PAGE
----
Tissue Biopsy

Batten disease is an inherited neurodegenerative disorder, causing seizures, vision problems, and a loss of cognitive and motor skills. It is caused by mutations that affect proteins involved in clearing waste from cells, which is especially sensitive in nerve cells.

The waste substances, called lipofuscins, build up in compartments inside cells called lysosomes, impairing cell function and ultimately causing cell death.

A diagnosis of Batten disease normally involves a genetic test or an enzyme assay. These can determine whether there are any mutations and what level of functional protein the patient has.

In some cases, other tests such as a tissue biopsy may be carried out to check for signs of Batten disease.

What is a tissue biopsy?

A tissue biopsy is a minor procedure to remove a small piece of tissue from the patient. This is examined under a microscope to check for known abnormalities, or used in other tests.

In Batten disease, the most common type of biopsy is a skin biopsy. This is most likely done by a punch biopsy, a method that obtains a small section through all the relevant skin layers. A local anesthetic is applied before starting the procedure. A small circular blade is then inserted into the skin and rotated to remove a small cylindrical skin sample.

If the results from this biopsy are inconclusive, then a muscle or nerve biopsy may be conducted. This involves the use of surgical tools inserted under the skin and into the tissue to cut and remove a small piece of tissue.

Historically, a rectal biopsy was used for the diagnosis of Batten disease. But this is rarely used now because it is quite invasive and modern enzyme and genetic testing have largely replaced it.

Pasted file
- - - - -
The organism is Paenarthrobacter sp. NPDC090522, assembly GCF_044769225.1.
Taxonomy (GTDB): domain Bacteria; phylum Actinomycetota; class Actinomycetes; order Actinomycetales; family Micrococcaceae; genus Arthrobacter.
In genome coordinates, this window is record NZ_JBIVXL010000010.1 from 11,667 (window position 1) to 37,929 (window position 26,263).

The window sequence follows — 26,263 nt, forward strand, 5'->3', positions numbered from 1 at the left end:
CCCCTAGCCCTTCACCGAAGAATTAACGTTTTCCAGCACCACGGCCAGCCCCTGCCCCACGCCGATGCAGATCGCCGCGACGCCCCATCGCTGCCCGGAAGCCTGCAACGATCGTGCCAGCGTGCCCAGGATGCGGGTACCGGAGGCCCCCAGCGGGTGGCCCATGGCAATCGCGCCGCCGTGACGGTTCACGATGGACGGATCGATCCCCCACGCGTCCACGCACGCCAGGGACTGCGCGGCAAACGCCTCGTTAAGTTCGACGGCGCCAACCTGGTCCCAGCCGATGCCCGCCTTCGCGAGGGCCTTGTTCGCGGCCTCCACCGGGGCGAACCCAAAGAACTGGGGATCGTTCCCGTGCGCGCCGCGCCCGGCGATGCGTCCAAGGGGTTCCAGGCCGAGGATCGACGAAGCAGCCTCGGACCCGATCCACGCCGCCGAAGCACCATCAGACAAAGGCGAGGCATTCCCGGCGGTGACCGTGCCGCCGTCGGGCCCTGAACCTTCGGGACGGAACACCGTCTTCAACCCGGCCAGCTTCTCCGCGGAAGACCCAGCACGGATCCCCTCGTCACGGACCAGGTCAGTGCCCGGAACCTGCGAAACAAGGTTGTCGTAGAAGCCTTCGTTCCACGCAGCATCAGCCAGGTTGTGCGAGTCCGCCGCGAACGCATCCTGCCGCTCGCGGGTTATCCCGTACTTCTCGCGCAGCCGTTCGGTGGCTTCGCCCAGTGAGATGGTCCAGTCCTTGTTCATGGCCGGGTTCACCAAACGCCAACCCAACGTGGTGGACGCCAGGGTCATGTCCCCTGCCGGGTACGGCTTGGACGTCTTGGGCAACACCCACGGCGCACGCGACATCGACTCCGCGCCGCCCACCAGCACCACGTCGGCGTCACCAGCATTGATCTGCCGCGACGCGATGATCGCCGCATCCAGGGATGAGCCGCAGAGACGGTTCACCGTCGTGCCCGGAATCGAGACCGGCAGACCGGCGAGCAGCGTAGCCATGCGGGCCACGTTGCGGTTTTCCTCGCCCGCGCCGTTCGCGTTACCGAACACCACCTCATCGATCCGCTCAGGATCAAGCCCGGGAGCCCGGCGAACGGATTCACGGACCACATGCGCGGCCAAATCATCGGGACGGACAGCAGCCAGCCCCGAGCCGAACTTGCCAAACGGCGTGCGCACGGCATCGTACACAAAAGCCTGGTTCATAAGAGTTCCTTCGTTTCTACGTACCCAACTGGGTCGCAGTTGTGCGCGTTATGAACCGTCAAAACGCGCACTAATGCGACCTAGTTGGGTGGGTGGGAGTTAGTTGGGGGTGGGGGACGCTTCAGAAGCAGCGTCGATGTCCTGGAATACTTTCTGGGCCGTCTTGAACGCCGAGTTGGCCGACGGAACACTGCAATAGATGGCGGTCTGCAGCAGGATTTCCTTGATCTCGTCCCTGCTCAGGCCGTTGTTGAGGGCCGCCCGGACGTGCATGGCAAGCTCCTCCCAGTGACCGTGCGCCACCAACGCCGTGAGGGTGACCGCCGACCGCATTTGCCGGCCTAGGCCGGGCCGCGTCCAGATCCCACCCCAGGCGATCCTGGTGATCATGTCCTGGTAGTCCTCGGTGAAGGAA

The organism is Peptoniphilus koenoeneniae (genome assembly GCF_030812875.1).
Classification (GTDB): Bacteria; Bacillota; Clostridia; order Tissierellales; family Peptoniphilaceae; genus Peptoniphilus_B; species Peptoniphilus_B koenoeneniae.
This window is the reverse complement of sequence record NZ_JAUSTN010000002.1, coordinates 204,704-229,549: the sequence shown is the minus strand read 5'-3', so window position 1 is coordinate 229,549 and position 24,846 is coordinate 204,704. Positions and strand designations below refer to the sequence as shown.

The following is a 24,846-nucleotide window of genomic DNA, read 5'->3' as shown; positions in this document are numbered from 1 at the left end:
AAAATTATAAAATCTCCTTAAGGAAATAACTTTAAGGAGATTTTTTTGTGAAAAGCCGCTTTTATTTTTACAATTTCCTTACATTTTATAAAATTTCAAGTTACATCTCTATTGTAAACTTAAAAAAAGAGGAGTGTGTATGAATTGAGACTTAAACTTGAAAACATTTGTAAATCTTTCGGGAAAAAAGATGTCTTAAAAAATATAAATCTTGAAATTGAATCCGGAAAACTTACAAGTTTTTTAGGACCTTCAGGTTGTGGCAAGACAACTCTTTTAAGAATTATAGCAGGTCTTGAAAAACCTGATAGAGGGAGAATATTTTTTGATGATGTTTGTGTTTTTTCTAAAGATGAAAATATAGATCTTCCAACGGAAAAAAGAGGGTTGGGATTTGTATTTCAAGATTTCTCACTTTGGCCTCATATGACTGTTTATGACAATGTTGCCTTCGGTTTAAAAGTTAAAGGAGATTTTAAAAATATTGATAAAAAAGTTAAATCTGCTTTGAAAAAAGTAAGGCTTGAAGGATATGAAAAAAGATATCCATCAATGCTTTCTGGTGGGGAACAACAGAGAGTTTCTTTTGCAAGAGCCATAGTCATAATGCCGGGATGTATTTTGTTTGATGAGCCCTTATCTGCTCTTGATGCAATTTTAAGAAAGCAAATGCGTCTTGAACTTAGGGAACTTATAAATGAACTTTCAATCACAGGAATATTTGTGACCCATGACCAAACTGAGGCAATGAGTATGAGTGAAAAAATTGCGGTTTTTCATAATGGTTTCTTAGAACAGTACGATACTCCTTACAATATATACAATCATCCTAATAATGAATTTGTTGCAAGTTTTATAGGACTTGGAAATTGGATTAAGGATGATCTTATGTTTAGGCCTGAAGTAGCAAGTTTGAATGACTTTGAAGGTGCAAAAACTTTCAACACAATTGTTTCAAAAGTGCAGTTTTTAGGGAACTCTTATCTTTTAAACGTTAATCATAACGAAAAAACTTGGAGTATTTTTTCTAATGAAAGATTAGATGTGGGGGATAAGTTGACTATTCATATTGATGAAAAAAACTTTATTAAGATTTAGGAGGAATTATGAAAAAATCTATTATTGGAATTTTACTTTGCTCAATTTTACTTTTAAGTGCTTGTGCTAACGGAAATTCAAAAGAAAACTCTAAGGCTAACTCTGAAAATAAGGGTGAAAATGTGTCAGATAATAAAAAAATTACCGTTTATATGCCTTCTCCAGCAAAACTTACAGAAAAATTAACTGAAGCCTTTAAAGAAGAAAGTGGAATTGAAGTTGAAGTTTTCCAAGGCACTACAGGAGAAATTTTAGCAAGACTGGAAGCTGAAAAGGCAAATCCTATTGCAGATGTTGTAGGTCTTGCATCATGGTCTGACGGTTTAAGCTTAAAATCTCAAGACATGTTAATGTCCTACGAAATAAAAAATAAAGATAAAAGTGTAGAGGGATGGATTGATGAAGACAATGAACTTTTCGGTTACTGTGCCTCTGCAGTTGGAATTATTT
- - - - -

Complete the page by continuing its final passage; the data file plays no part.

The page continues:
Results of a tissue biopsy

The tissue biopsy is first examined under a microscope. In Batten disease, this can reveal accumulated lipofuscins, identified as greenish-yellow pigmented shapes present in cavities inside the cells. They appear as a distinctive fingerprint or half-moon shape.

These results can confirm if the patient has Batten disease, but if these structures are absent it does not confirm a negative diagnosis. Other tests, such as genetic analyses or enzyme assays are required, and these can also be used to determine the type of Batten disease the patient has.

The tissue biopsy can also be used for the enzyme assay. Fibroblasts, a type of skin cell, from the skin biopsy can be cultured in the laboratory and the levels and functionality of the affected protein can be measured.

The sample may also be used to obtain DNA for genetic testing to check whether there is a mutation in one of the genes known to be associated with Batten disease.

Risks associated with tissue biopsy

Depending on the type of biopsy, the procedure is generally low-risk. A skin biopsy is normally the safest, although it may sometimes result in bleeding, bruising, scarring, infection, or an allergic reaction to topical antibiotics used.


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